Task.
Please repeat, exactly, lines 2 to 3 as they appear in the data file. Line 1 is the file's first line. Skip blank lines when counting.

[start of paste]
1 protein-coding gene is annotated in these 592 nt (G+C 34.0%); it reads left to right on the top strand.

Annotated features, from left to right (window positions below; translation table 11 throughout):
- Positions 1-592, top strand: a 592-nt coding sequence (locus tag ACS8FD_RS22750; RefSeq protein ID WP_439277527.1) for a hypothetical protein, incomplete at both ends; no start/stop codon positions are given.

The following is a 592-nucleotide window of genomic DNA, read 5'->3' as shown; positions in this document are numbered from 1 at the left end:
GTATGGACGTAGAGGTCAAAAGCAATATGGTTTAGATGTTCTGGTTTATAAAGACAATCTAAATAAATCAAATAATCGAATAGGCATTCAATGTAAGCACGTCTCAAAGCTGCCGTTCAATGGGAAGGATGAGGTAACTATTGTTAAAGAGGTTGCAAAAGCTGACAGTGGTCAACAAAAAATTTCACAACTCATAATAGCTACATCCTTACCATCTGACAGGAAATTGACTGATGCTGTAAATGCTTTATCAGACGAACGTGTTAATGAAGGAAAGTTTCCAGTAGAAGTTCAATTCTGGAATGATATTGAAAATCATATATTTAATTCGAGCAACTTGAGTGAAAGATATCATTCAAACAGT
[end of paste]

Annotated features, from left to right (window positions below; translation table 11 throughout):
- Positions 1-592, top strand: a 592-nt coding sequence (locus tag ACS8FD_RS22750; RefSeq protein ID WP_439277527.1) for a hypothetical protein, incomplete at both ends; no start/stop codon positions are given.